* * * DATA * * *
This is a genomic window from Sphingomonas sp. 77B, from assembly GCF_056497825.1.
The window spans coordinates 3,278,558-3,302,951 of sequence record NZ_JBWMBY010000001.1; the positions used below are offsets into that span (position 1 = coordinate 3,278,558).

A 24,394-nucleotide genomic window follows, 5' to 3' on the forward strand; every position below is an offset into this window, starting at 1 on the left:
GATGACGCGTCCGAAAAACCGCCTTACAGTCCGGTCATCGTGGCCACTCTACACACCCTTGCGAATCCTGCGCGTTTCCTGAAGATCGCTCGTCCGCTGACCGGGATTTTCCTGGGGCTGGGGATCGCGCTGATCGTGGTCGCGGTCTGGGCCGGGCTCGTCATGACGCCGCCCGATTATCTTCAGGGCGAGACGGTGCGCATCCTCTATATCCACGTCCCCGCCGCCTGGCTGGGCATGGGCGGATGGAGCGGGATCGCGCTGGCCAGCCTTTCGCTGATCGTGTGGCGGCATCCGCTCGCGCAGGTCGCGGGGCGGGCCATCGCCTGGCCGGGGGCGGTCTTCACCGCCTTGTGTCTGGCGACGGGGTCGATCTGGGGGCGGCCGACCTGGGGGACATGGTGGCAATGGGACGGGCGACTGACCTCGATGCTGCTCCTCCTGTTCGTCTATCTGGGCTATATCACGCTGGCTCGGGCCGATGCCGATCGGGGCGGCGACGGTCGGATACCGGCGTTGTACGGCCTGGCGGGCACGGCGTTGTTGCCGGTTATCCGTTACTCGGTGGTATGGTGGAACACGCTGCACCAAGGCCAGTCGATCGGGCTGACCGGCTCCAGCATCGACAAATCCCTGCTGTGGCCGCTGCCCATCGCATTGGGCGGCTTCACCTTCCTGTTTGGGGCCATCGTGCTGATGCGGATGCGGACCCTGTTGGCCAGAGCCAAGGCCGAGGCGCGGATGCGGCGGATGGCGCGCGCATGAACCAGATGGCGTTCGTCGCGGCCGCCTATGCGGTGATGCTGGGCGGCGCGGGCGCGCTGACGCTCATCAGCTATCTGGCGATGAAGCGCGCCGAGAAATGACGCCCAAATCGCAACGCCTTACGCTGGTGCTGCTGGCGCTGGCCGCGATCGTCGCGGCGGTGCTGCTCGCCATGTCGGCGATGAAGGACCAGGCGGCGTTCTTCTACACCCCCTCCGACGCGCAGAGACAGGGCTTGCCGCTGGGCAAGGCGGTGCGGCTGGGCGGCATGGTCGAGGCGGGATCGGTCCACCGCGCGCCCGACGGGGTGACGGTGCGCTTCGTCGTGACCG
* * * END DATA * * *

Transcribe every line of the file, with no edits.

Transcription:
This is a genomic window from Sphingomonas sp. 77B, from assembly GCF_056497825.1.
The window spans coordinates 3,278,558-3,302,951 of sequence record NZ_JBWMBY010000001.1; the positions used below are offsets into that span (position 1 = coordinate 3,278,558).

A 24,394-nucleotide genomic window follows, 5' to 3' on the forward strand; every position below is an offset into this window, starting at 1 on the left:
GATGACGCGTCCGAAAAACCGCCTTACAGTCCGGTCATCGTGGCCACTCTACACACCCTTGCGAATCCTGCGCGTTTCCTGAAGATCGCTCGTCCGCTGACCGGGATTTTCCTGGGGCTGGGGATCGCGCTGATCGTGGTCGCGGTCTGGGCCGGGCTCGTCATGACGCCGCCCGATTATCTTCAGGGCGAGACGGTGCGCATCCTCTATATCCACGTCCCCGCCGCCTGGCTGGGCATGGGCGGATGGAGCGGGATCGCGCTGGCCAGCCTTTCGCTGATCGTGTGGCGGCATCCGCTCGCGCAGGTCGCGGGGCGGGCCATCGCCTGGCCGGGGGCGGTCTTCACCGCCTTGTGTCTGGCGACGGGGTCGATCTGGGGGCGGCCGACCTGGGGGACATGGTGGCAATGGGACGGGCGACTGACCTCGATGCTGCTCCTCCTGTTCGTCTATCTGGGCTATATCACGCTGGCTCGGGCCGATGCCGATCGGGGCGGCGACGGTCGGATACCGGCGTTGTACGGCCTGGCGGGCACGGCGTTGTTGCCGGTTATCCGTTACTCGGTGGTATGGTGGAACACGCTGCACCAAGGCCAGTCGATCGGGCTGACCGGCTCCAGCATCGACAAATCCCTGCTGTGGCCGCTGCCCATCGCATTGGGCGGCTTCACCTTCCTGTTTGGGGCCATCGTGCTGATGCGGATGCGGACCCTGTTGGCCAGAGCCAAGGCCGAGGCGCGGATGCGGCGGATGGCGCGCGCATGAACCAGATGGCGTTCGTCGCGGCCGCCTATGCGGTGATGCTGGGCGGCGCGGGCGCGCTGACGCTCATCAGCTATCTGGCGATGAAGCGCGCCGAGAAATGACGCCCAAATCGCAACGCCTTACGCTGGTGCTGCTGGCGCTGGCCGCGATCGTCGCGGCGGTGCTGCTCGCCATGTCGGCGATGAAGGACCAGGCGGCGTTCTTCTACACCCCCTCCGACGCGCAGAGACAGGGCTTGCCGCTGGGCAAGGCGGTGCGGCTGGGCGGCATGGTCGAGGCGGGATCGGTCCACCGCGCGCCCGACGGGGTGACGGTGCGCTTCGTCGTGACCG